Cody Covey
03-02-2010, 01:47 PM
ugh i agree with Jeff haha. The constitution restricts rights of the federal government and makes no mention of the states. The federal government can't make a law about gun rights but it makes no mention of the state governments doing it. A lot of states have in their state constitutions the same amendment so those states obviously can't make laws but if its not in the constitution of the state the state can do whatever they want as far as gun rights. unfortunately states rights have to go both ways.

ducknwork
03-02-2010, 02:10 PM
A well regulated Militia, being necessary to the security of a free State, the right of the people to keep and bear Arms, shall not be infringed.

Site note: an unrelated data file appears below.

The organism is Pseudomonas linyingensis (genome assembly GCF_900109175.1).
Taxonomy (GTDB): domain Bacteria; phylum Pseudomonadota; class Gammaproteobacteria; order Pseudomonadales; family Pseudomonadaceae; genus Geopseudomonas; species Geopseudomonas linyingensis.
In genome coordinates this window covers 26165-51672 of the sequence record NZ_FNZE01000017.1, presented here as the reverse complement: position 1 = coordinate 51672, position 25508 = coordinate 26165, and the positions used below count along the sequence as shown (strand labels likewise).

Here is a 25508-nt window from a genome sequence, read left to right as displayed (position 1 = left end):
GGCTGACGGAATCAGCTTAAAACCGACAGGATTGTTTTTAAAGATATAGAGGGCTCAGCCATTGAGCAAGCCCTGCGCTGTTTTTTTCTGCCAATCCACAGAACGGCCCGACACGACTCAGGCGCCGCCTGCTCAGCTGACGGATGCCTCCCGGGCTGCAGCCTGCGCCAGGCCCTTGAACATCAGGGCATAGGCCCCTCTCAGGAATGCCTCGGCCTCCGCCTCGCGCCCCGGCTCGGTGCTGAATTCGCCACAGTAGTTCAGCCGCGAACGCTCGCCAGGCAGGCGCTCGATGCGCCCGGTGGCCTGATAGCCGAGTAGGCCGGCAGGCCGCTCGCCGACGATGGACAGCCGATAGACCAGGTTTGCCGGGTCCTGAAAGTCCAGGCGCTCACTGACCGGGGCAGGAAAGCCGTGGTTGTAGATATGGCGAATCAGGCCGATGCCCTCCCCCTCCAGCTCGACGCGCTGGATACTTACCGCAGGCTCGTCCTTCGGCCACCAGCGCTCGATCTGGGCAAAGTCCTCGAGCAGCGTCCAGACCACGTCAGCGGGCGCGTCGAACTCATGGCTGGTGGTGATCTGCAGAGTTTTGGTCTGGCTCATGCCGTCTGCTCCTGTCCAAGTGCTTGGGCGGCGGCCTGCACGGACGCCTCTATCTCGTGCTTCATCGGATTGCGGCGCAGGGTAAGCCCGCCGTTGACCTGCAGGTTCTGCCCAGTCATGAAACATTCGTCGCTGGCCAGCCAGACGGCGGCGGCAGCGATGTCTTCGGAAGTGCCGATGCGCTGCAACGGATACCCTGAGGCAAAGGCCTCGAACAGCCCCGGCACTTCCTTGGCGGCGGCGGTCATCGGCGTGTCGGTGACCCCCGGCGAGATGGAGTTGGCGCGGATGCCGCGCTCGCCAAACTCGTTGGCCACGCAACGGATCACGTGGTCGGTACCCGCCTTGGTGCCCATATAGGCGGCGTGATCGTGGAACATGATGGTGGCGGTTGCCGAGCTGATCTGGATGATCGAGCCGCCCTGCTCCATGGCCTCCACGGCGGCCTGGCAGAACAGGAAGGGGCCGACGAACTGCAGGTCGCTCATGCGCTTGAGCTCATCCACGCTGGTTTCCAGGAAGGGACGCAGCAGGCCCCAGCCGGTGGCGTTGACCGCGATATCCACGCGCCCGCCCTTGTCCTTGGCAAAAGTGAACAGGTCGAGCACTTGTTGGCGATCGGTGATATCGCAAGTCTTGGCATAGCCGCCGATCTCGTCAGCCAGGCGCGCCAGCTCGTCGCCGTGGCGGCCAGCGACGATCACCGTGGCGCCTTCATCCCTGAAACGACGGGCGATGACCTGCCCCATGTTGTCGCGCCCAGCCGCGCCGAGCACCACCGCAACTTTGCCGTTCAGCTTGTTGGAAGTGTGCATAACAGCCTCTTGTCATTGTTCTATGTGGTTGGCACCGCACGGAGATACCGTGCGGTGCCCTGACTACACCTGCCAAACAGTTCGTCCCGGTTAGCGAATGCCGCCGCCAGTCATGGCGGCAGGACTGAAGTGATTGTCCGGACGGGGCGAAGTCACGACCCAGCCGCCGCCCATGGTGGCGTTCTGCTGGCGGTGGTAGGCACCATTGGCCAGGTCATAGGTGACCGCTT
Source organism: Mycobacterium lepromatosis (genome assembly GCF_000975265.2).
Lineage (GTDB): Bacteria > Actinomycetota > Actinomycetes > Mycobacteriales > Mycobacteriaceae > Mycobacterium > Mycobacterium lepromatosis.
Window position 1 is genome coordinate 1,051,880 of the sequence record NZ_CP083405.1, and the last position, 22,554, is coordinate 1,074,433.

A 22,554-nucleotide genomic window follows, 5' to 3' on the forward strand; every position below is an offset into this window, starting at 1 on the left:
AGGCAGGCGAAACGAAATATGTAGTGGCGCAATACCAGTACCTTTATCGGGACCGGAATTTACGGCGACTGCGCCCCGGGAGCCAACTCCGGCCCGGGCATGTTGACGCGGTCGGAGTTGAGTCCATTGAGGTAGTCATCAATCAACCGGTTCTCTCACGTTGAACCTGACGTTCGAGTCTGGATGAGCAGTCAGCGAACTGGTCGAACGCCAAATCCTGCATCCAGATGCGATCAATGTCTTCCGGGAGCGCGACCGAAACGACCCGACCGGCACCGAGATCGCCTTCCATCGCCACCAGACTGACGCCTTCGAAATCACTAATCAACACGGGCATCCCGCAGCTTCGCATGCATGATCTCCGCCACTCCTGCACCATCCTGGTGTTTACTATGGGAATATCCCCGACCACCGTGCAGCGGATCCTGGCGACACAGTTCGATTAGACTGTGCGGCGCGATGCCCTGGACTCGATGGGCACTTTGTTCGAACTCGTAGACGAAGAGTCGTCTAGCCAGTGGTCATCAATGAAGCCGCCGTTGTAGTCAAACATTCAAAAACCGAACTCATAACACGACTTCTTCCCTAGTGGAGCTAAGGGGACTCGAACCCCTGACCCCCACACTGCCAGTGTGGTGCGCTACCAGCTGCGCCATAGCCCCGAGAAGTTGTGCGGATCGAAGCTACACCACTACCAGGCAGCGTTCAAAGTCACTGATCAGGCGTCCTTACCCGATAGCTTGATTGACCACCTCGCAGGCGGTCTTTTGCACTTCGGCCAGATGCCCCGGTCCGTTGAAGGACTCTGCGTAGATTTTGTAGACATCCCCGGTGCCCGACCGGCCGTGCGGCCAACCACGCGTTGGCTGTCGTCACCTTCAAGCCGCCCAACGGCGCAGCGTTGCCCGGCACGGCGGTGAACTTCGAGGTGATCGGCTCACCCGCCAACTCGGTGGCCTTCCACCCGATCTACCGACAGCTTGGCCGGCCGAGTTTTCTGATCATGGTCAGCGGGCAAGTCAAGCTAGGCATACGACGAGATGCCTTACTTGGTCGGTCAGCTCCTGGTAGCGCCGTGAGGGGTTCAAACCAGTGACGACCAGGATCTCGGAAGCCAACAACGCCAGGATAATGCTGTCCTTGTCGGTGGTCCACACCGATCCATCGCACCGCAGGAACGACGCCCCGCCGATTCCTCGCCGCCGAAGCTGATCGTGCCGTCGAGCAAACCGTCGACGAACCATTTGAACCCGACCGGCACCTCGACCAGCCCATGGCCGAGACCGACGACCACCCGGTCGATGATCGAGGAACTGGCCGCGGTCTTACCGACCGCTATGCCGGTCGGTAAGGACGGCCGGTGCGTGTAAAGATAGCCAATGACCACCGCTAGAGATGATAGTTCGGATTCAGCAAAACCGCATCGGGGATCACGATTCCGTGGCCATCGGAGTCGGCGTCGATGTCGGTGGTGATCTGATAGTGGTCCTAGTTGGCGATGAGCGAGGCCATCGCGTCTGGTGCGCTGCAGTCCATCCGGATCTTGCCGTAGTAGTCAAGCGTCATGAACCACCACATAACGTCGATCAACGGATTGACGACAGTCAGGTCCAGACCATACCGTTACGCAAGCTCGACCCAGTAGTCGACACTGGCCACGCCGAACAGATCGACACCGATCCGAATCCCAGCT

There is a period after 'infringed'. It doesn't say by whom...

Cody Covey
03-02-2010, 02:23 PM
so then the british actually have the right to bear arms because of our federal constitution?

ducknwork
03-02-2010, 02:33 PM
so then the british actually have the right to bear arms because of our federal constitution?

Not what I meant...it doesn't say who can't infringe upon that right...

It doesn't seem to specify that only the feds are restricted from infringing upon our right to bear arms and the states can do as they please. It's not 'shall not be infringed by the federal govt', just 'shall not be infringed.'

That was supposed to be a big period, but it looks kinda stupid...:)

YardleyLabs
03-02-2010, 02:45 PM
There is a period after 'infringed'. It doesn't say by whom...